Getting Disability for Soft Tissue Injuries or Burns
Burns and soft tissue injuries that take more than a year to heal, or leave extensive skin lesions, may make you eligible for Social Security disability.
Burns and other soft tissue injuries often heal in a relatively short amount of time, but after healing, scar tissue across joints and skin can cause lasting functional limitations in the use of one's hands, arms, or legs. Soft tissue injuries include accidents that damage the skin, muscles, tendons, and/or ligaments; muscle strains and sprains are the most common soft tissue injuries (see our article on whiplash for neck strain issues).
Complications From Burns
There are three degrees of burns depending upon the extent of the burn. Below is an overview of the degree of burns, their symptoms, and possible complications.
- First Degree. These burns are red, swollen, and painful when they are touched. However, they do not blister. Generally do not cause any complications.
- Second Degree. These burns are red, swollen, and painful with blisters present. They can ooze clear fluid. Complications can include the formation of scar tissue that can shrink as it heals, which can restrict movement.
- Third Degree.These
burns are not painful because the nerves underneath the burns are
destroyed. The skin becomes leathery and discolored. Complications can
be extensive with these burns and can include:
- destruction of muscle tissue, which can harm the kidneys as the muscle tissue goes into the blood stream and is filtered by the kidneys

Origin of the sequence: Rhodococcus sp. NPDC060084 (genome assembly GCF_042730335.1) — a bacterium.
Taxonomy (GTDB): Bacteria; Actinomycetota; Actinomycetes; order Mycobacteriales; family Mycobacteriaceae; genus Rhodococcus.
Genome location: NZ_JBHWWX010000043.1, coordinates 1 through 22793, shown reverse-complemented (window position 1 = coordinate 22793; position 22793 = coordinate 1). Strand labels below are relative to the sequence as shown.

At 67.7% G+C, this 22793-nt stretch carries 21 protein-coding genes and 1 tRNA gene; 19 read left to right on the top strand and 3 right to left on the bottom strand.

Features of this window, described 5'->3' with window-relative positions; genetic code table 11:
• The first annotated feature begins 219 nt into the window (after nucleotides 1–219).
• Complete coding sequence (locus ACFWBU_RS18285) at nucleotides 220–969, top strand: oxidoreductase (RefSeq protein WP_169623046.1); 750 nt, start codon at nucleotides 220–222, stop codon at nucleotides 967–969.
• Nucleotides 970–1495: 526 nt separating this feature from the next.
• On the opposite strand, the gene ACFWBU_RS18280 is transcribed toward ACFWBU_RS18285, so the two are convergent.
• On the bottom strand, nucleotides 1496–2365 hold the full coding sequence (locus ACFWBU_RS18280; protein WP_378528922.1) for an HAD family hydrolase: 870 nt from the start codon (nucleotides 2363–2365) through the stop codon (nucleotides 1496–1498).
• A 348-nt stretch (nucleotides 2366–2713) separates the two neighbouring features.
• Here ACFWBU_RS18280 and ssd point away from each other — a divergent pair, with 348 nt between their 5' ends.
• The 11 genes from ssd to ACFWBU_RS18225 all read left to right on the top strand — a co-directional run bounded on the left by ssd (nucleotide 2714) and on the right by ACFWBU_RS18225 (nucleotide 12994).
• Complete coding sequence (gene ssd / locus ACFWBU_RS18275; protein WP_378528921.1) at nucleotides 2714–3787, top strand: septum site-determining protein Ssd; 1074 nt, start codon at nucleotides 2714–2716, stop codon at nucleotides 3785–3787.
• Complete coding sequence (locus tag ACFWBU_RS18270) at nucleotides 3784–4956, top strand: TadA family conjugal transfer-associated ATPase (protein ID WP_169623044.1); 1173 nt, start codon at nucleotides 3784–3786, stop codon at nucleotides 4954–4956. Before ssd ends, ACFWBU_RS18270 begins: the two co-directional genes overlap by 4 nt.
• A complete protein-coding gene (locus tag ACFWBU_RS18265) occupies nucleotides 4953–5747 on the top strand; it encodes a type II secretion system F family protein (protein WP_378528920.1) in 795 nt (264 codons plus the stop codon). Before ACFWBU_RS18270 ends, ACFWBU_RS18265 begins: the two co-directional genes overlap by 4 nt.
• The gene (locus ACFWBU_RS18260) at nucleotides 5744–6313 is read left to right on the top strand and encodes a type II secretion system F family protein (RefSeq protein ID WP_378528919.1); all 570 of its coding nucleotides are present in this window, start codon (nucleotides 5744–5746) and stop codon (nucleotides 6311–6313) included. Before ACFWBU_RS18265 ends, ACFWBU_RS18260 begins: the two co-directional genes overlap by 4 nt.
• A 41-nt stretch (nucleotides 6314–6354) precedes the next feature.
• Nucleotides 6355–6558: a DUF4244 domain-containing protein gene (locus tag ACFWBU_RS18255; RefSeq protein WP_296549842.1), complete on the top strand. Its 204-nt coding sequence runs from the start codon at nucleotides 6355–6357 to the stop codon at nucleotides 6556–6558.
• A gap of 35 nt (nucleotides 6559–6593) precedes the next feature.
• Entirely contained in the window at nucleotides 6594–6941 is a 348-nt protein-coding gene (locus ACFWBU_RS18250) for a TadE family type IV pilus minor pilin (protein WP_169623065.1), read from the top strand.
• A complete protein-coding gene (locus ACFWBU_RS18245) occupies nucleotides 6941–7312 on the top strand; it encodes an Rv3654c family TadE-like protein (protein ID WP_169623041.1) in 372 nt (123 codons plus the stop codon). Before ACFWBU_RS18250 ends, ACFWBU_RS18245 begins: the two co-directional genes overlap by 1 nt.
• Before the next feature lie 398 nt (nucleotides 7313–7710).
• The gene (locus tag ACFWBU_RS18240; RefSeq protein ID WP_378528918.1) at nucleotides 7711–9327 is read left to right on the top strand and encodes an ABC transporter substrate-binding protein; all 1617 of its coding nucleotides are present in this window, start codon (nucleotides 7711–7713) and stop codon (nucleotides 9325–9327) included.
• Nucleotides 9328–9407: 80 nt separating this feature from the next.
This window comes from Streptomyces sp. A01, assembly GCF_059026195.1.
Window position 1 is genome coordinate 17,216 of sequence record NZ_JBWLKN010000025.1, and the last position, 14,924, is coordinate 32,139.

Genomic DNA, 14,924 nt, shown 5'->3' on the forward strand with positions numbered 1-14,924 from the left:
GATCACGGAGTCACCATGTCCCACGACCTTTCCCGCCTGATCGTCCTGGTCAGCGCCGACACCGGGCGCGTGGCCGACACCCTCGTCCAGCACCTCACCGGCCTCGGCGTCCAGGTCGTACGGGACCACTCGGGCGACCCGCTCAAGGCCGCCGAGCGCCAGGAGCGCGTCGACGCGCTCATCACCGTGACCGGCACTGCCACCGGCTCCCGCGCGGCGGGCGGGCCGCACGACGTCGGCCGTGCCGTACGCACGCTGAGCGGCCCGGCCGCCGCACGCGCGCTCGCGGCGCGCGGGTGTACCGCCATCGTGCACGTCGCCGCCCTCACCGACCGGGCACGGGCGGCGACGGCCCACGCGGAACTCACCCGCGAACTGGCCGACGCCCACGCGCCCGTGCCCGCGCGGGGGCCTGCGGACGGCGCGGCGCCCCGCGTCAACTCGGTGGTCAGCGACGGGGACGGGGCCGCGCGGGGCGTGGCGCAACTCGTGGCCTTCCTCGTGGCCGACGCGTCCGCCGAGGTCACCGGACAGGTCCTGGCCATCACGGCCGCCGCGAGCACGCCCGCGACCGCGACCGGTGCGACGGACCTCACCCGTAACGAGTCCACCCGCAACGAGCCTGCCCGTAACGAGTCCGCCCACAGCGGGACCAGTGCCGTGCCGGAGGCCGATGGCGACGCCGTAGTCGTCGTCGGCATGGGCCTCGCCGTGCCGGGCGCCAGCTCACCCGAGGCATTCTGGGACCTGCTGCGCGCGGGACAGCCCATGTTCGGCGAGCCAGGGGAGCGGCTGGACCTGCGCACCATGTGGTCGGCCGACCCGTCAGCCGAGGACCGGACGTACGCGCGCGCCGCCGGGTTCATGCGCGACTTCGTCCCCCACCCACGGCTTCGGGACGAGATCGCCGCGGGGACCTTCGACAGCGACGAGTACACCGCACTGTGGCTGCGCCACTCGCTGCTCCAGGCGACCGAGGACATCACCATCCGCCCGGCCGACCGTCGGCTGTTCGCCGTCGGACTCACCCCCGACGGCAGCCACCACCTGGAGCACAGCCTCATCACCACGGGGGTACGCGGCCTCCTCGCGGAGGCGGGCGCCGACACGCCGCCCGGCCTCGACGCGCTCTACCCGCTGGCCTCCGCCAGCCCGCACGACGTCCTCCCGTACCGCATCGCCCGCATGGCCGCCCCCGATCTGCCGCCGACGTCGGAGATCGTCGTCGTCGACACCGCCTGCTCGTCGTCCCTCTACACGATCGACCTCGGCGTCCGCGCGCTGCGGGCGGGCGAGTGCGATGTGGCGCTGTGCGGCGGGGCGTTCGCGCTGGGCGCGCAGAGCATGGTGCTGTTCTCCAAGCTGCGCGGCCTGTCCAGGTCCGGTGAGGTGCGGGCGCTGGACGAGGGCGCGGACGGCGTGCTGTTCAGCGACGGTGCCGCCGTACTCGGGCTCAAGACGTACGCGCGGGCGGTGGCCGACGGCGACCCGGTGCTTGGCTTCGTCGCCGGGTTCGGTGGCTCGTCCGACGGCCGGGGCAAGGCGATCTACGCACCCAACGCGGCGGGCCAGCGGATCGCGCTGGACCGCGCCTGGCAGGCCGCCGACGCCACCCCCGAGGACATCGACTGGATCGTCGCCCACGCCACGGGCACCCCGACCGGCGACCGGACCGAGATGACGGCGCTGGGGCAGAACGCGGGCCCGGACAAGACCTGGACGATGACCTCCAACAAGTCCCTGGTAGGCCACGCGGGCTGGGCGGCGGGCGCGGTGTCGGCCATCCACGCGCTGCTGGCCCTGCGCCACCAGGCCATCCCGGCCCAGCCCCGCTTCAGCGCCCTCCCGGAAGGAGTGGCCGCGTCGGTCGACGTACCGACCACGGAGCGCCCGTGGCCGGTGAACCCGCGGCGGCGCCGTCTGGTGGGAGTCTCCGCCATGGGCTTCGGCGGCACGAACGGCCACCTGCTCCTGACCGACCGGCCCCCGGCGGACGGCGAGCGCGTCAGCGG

- infection that can spread into the blood stream, and
- thick, crusty skin (eschars) that can become tight and cut off blood supplies to other areas of the body.
Qualifying for Social Security Disability Benefits
To qualify for Social Security disability benefits (both Social Security Disability Insurance (SSDI) and Supplemental Security Income (SSI)), you must show that you meet the requirements of a medical listing from the Social Security “Blue Book” or prove that you are unable to do any work because of the functional limitations caused by your injuries.
Meeting a Listing
Soft tissues injuries and burns have two listings in the Social Security Blue Book. One listing covers injuries and burns that are still undergoing surgeries and other treatment in an attempt to restore function to the injured area, and the other listing is for impairments left from burns after all treatments have be completed.
Injuries or burns that are being treated. To meet the listing for injuries and burns still being treated (Listing 1.08), you must:
- have burns or other soft tissue injuries to your arms, legs, trunk, or face and head
- be undergoing treatment by a surgeon in an effort to restore or save "functional use" of the burned or injured area (including recovering from complications from the treatment, such as surgical complications, infections and illness related to the treatment, and the effects of those treatments on an individual’s ability to achieve the best results possible), and
- not have functional use of the burned or injured area restored, and functional use is not expected to be restored within 12 months of the initial burns or injuries.
"Functional use" of your arms and legs include the ability to walk and use your arms to complete tasks. Functional use of your trunk includes the ability to bend and twist to complete everyday tasks. Functional use of the face and head can include vision, hearing, speech, chewing, and swallowing.